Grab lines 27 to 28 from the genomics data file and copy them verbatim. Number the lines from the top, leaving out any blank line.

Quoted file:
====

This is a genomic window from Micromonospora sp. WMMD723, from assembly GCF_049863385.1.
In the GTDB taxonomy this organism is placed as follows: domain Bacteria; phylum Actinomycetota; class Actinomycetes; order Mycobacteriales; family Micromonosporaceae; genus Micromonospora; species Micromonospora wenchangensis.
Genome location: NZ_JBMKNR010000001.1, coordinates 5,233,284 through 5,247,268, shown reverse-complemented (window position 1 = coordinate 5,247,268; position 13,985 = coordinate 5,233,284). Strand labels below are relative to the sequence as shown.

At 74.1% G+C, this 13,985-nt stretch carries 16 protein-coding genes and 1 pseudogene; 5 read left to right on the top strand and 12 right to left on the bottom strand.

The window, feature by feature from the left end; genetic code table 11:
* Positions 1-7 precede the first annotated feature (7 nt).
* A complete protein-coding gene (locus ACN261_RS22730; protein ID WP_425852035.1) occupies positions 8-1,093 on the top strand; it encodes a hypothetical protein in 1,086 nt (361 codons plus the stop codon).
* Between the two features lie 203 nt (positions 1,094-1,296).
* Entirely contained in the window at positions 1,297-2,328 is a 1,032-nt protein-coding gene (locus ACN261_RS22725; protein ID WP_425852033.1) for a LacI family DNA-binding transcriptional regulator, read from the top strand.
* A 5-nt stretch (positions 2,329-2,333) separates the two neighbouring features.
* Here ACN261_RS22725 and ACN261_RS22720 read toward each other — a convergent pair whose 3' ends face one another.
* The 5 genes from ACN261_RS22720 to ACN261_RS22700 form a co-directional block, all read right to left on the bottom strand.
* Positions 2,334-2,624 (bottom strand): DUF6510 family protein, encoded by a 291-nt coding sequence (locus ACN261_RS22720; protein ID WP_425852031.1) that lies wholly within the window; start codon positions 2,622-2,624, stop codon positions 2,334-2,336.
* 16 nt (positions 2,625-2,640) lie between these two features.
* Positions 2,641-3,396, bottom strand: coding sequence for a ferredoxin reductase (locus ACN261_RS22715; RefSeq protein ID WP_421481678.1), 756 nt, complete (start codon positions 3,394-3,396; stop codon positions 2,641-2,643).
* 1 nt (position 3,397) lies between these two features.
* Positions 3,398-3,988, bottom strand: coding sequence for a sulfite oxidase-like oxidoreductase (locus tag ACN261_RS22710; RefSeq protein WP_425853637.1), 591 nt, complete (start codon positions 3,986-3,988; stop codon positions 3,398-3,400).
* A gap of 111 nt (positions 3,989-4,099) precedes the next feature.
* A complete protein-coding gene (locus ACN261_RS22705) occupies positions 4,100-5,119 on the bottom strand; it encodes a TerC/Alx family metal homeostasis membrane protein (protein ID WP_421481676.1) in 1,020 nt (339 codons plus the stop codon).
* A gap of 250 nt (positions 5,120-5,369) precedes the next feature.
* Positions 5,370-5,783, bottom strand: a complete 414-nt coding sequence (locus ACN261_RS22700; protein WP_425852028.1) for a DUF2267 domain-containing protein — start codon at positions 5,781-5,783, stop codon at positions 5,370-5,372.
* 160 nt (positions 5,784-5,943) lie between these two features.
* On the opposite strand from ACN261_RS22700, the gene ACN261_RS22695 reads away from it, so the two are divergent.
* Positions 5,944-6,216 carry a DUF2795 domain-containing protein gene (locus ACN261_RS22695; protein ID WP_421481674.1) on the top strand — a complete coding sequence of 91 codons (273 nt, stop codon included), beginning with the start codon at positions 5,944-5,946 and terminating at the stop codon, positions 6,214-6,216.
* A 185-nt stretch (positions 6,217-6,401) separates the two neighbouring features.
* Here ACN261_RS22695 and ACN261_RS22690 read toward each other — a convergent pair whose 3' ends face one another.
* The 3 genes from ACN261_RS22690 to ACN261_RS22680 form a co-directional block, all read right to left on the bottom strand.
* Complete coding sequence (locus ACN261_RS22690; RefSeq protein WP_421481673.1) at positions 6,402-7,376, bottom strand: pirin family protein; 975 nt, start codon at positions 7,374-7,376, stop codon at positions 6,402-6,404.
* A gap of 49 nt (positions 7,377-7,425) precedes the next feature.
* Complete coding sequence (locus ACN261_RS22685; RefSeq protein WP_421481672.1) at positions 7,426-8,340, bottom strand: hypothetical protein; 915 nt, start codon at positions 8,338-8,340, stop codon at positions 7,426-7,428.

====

* The 3 genes from ACN261_RS22690 to ACN261_RS22680 form a co-directional block, all read right to left on the bottom strand.
* Complete coding sequence (locus ACN261_RS22690; RefSeq protein WP_421481673.1) at positions 6,402-7,376, bottom strand: pirin family protein; 975 nt, start codon at positions 7,374-7,376, stop codon at positions 6,402-6,404.